Feeding our insatiable national appetite for books about lawyers, Richard Kluger's current novel chronicles the emergence into the profession of a young woman he calls Tabor Hill. The first half of the book poses a classic feminist question: Assuming that certain qualities are required for success in the law (brains, and aggressiveness, Kluger seems to think), can a woman endowed with these qualities as fully as any man achieve a man's success? The answer seems to be a resounding "yes."
As Tabor Hill presents herself she is super-smart, totally dedicated to the law (high-minded too) and ao deliberately lacking in feminine charm as to win even a New York lawyer's award for abrasiveness. Gifted with these qualities she rakes in all the familiar tokens of legal success: law review at a prestigious law school (Yale, though it's called Mather in the look); a clerkship with the city's best federal judge (the city again sounds a lot like New Haven); apprenticeship in a legal assistance office; and, finally, a job with the local "establishment" law firm, a five-man partnership with close ties to the city's town, gown and business interests. Here she is made a partner in the remarkably short time of two years, over the heads of two longer-tenured male associates, on the strength of her legal brilliance even though she has insisted on taking a large number of controversial pro bono cases guaranteed to cause discomfort to the firm's paying clientele. So far so good.
As readers of legal memoirs -- from Louis Nizer's to F. Lee Bailey's -- know, it is hard for the achievements of a legal hotshot to be described in the first person without that hotshot coming to seem unappealingly selfregarding. The first half of "Star Witnes" suffers from this difficulty; it is hard to like Hill well enough to care what happens to her or her legal career. The second half of the book, however, if you can make if this far, takes off and separates from the first half almost as the second stage of a rocket when the first burns out.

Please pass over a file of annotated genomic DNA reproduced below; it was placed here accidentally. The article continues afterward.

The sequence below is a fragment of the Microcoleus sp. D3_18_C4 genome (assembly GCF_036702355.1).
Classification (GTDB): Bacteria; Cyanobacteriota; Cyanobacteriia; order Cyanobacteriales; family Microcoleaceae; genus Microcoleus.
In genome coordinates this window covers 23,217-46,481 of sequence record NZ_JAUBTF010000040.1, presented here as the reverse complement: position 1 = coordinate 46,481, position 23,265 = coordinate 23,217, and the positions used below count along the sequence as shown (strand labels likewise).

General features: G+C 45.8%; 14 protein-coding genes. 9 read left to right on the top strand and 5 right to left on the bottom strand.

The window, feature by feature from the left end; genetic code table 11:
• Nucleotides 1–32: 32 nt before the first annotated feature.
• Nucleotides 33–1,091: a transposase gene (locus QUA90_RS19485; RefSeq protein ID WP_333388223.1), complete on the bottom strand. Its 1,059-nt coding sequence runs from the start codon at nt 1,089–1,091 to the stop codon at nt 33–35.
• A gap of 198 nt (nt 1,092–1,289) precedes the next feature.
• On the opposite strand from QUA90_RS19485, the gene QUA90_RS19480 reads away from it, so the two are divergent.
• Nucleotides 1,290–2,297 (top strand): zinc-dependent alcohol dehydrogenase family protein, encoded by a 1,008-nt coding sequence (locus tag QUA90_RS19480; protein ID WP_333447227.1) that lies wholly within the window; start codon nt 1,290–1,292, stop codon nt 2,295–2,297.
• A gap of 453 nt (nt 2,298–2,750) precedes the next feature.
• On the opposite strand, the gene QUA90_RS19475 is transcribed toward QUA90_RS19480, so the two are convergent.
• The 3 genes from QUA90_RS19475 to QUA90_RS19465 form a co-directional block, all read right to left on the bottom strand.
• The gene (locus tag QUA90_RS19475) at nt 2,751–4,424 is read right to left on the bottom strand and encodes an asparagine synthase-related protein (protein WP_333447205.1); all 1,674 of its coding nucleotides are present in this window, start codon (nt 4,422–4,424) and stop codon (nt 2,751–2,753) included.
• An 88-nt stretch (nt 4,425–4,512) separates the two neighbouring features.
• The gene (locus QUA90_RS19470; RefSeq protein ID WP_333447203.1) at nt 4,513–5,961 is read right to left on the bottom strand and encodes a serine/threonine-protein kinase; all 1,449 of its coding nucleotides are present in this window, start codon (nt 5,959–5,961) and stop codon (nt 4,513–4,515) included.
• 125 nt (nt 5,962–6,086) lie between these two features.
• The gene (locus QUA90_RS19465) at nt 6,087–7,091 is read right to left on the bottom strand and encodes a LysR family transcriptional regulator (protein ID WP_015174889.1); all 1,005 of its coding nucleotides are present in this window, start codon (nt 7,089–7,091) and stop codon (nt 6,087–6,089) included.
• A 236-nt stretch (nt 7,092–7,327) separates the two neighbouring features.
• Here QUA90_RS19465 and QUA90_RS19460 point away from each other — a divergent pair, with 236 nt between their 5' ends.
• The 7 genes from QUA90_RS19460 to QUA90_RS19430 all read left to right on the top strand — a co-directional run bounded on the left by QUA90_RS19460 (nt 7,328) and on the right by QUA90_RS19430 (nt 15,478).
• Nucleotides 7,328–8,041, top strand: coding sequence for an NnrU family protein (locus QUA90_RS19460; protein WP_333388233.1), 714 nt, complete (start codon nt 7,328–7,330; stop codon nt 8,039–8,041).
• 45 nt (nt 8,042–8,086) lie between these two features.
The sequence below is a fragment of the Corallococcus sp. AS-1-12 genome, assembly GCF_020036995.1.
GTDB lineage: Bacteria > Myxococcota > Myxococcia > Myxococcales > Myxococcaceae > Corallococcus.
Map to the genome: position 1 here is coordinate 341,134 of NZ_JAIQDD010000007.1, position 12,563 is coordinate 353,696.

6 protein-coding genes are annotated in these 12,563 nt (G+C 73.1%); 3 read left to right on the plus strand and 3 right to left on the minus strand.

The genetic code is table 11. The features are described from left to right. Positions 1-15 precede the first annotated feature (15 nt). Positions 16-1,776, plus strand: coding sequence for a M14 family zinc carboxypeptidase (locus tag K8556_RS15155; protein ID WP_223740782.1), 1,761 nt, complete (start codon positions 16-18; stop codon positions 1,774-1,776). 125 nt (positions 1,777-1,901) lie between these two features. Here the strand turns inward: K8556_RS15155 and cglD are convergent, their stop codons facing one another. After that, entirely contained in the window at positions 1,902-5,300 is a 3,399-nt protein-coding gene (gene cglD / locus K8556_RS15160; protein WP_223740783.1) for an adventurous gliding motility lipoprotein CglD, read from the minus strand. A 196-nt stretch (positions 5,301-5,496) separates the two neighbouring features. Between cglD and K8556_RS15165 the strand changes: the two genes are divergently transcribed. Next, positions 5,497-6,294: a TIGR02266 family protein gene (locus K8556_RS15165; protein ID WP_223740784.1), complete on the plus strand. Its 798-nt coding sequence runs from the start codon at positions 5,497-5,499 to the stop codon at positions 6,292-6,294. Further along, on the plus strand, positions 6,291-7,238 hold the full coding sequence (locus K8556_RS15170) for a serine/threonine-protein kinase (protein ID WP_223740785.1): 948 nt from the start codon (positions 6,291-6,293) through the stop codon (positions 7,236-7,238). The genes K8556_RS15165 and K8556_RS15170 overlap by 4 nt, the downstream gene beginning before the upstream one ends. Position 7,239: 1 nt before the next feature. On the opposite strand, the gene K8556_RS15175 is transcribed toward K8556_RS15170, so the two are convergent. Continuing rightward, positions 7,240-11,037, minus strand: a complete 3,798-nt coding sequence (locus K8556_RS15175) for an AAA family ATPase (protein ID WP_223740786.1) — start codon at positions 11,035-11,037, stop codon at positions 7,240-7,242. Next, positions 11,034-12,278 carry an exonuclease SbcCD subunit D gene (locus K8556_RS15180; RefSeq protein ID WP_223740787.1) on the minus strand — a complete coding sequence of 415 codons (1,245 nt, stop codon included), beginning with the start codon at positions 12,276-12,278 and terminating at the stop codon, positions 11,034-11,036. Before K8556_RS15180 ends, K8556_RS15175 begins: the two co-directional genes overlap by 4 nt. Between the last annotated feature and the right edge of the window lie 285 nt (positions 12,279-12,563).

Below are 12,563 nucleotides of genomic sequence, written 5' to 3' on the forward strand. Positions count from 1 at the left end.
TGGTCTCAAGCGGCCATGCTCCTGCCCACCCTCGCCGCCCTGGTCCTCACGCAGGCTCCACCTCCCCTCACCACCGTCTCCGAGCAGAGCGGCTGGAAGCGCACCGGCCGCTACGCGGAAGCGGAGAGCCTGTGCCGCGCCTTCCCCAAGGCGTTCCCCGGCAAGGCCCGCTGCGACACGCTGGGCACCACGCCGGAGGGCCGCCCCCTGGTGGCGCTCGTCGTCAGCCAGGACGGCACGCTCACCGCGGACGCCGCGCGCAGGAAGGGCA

In the second half the hitherto selfdevoted Hill acquires a complement of friends and lovers who, attracted by her ability and energy, are put off by her refusal to give up anything of herself for another person's sake -- by her insistence in preserving the independence which, she firmly believes, is the key to getting out from under man's alleged enslavement of woman.
Kluger's focus now shifts to the question of whether any very bright and ambitous professional can afford to release some energy from the care of his or her own all-important career to pay some unselfish attention to another person. As Kluger grapples with this problem the near overcontrol of the early part of his book falls apart. His charachers begin to combine and recombine like Californians; his heroine loses her direction in the tilting of a legal windmill; and the best Kluger can do with the book's confused ending is suggest that the now battle-scarred Hill may be getting ready to embrace personal responsibility for a husband and even a child -- may, indeed, be getting ready to grow up.
As a Novel "Star Witness " is a reasonably serious effort that doesn't quite come off. It is too long, and the writing, while carefully literate, is never compelling. Kluger describes several of Hill's cases in order to show the reader what law practice is like, but he can't match Anthony Trollope's feat in "The Eustace Diamonds " of making a legal opinion about a question of property law both fascinating and dramatic. One suspects that the reason Tabor Hill spends so much time on pro bono work is that her creator finds it easier to write readable prose about public-issue litigation than about corporate tax practice.
The book takes the existence of clients and incoming money for granted, and it seems implausible that Tabor Hill can be doing her share, by dropping an occasional very bright idea, to the daily combination of hand-holding and fence-mending that supports the business of a law practice. Maybe Tabor Hill will learn about this part when she grows up.